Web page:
Natural Health

Flu Outbreak Prompts Massive School Closures in Hong Kong

By: Madeline Ellis
Published: Tuesday, 18 March 2008
sick little girl

Printer Friendly

Text Size smaller bigger


The annual “spring break” will soon allow many American students an enjoyable reprieve from school. But in Hong Kong, more than a half million students have been forced to begin their Easter holiday early in order to help prevent the spread of influenza.

In what is being calling a “precautionary measure” to ease parents’ fears, Hong Kong’s government has ordered all kindergartens and primary schools to close for two weeks, affecting 559,019 students in 1,745 schools. “We hope such precautionary measures will help reduce the cross-infection of the flu virus in schools and the community,” Health Secretary York Chow said. “The closure would allow schools to be disinfected,” he added.

The school closings follow the recent deaths of four children. Even though two of the children tested positive for influenza A, the Health Department declined to cite influenza as the cause of death. The other two children suffered flu-like symptoms, but according to the department, tests have not yet confirmed the presence of influenza A.

Officials said that 30 classmates of one of the deceased students were also displaying flu-like symptoms and five others students have now been hospitalized. Chow reported them as being in “stable condition.”

Since March 6, health officials have recorded nine flu outbreaks in Hong Kong which have occurred in schools, a hospital ward, and a disabled residential home, affecting at least 532 people.

The Hospital Authority said that in order to cope with a surge in demand for public hospital services, it has earmarked HK$20 million ($2.6 million) to implement measures up to the end of April.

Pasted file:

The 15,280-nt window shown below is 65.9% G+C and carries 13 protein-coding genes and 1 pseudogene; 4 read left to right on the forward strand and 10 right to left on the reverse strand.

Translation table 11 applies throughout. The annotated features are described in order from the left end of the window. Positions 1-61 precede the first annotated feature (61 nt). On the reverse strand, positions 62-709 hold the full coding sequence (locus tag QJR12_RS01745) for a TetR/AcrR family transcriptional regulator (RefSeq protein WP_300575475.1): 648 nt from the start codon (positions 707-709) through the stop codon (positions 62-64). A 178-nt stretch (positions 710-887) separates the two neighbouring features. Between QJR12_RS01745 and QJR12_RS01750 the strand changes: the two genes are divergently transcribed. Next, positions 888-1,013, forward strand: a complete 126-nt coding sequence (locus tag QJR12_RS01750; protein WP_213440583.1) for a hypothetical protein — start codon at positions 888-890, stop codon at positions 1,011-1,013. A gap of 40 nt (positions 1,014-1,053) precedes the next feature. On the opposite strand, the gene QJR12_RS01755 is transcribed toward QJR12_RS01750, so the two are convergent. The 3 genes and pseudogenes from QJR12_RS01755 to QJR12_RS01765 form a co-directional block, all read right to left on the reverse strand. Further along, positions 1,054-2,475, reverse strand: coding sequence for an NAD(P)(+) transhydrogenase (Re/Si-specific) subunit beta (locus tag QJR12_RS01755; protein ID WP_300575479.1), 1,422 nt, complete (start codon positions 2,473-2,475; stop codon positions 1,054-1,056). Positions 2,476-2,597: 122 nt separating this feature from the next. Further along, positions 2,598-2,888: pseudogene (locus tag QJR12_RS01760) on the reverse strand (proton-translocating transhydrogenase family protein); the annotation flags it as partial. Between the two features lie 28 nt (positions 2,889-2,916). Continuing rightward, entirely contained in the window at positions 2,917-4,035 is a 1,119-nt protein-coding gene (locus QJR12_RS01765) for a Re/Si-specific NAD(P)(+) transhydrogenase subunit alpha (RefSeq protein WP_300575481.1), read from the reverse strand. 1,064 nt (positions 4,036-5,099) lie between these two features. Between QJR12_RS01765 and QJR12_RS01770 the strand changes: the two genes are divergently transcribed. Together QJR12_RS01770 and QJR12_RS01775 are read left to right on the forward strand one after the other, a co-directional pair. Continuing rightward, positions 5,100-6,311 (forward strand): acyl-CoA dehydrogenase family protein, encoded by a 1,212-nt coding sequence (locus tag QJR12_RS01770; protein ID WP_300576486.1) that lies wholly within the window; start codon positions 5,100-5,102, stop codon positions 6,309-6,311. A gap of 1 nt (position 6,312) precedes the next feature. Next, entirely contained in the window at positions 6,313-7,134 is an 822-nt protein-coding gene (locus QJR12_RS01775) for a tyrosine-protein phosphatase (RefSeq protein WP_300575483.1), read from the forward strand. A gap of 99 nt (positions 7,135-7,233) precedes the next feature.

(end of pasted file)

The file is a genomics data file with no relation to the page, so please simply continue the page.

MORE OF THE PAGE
Chow said Yuen Kwok-yung will head a panel of scientists assembled to study the recent fatalities. Yuen Kwok-yung, professor in microbiology at the University of Hong Kong, helped study Hong Kong’s outbreak of severe acute respiratory syndrome (Sars) four years ago which infected 1,755 people in Hong Kong and killed 299. In a recent press conference, Yuen Kwok-yung said the deaths will be investigated to see whether the virus is mutating and added, “We need to be careful but we don’t need to panic.”

While Hong Kong’s recent history of dangerous disease outbreaks is feeding fear among the people, scientists insist that evidence to support those fears simply does not exist. Medical expert Zhong Nanshan said that the deaths of children in Hong Kong were more likely caused by a viral infection.

Gregory Hartl of the World Health Organization said that only two of the children tested positive for the flu, and both had other diseases as well. And Peter Cordingley, spokesman for the World Health Organization’s Western Pacific region said, “At this time of the year, it’s a viral soup everywhere. There is nothing exceptional in what is happening in Hong Kong at the moment.”

In Hong Kong’s neighboring capital city of Guangzhou, more than 100 people displayed flu-like symptoms during the first 10 days of March. The municipal health bureau said a majority of them tested positive for influenza. Wang Yulin, a researcher with Guangzhou Center for Disease Control and Prevention said, “Nearly all patients are school children. Due to the peak flu season, more people will contract influenza in the second half of March.” So far, no deaths have been recorded in the Guangzhou province.

In a Beijing press conference, Li Changjiang, head of the General Administration of Quality Supervision, Inspection and Quarantine, told reporters that China’s government will cooperate with its “Hong Kong counterparts to control this flu incident so it does not spread.” However, Changjiang did not say what actions might be taken.